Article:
Canada Wants Views On Three Options For Naming Of Biologic Drugs
In the absence of an international convention on the naming of biological medicines, the Canadian regulator is looking at various options before it decides on a formal approach to distinguish between biologic drugs that have the same non-proprietary name. It wants to adopt an approach that allows accurate identification, is compatible with existing drug information systems and databases, and is easy to implement.
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US FDA's approval of Ultragenyx's Mepsevii (vestronidase alfa-vjbk) marks first novel biologic with a suffix, but 10 months after release of the naming guidance how – and even how widely – FDA will implement the policy remains uncertain.
US regulator is currently focused on prospective application of suffix-based naming system for most novel biologics and biosimilars but is still considering how best to change the names of existing products. Meanwhile, World Health Organizations announces it will not proceed 'at present' with its biological qualifier program.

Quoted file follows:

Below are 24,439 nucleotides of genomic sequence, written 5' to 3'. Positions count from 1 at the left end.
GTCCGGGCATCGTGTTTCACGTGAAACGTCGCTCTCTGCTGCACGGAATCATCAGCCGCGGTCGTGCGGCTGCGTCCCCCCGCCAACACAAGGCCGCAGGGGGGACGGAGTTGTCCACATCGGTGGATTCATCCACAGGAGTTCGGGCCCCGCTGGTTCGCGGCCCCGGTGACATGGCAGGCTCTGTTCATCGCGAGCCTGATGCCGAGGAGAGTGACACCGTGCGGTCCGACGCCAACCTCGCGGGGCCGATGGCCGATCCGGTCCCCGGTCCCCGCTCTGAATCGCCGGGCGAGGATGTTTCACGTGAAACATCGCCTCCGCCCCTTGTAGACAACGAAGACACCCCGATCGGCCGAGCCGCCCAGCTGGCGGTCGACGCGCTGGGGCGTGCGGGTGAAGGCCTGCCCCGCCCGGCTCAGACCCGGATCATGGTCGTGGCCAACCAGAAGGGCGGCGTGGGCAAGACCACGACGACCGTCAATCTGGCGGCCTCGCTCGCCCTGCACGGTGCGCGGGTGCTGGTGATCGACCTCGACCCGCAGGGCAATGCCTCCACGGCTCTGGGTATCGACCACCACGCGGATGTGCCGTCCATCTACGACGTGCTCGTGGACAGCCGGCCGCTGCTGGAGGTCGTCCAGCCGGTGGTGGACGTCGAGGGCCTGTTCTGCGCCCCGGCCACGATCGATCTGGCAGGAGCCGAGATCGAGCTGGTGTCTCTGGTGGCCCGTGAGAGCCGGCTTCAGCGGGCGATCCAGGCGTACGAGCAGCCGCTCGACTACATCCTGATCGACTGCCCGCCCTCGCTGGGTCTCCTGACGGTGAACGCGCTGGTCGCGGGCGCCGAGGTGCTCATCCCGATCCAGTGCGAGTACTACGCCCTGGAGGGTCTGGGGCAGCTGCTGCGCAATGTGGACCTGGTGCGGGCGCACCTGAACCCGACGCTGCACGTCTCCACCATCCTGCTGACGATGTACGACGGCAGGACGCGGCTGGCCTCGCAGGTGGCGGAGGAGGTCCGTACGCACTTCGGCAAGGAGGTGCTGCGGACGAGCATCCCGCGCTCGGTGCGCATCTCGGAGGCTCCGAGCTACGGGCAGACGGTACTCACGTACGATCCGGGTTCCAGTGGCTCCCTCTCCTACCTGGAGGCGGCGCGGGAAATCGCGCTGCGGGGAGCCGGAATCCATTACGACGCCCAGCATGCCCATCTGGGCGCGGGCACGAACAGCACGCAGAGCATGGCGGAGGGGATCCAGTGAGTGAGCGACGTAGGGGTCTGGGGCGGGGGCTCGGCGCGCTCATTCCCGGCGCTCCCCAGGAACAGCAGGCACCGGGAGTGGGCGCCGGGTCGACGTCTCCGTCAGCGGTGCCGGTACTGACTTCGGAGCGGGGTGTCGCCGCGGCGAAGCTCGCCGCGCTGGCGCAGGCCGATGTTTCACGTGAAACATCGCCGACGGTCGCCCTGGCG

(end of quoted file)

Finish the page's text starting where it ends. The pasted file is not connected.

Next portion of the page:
The Australian medicines agency has launched a public consultation on whether specific naming requirements should be applied to biologicals and their biosimilar versions. Among the options are the use of bar codes and suffixes to ensure individual products can be identified for traceability and pharmacovigilance purposes.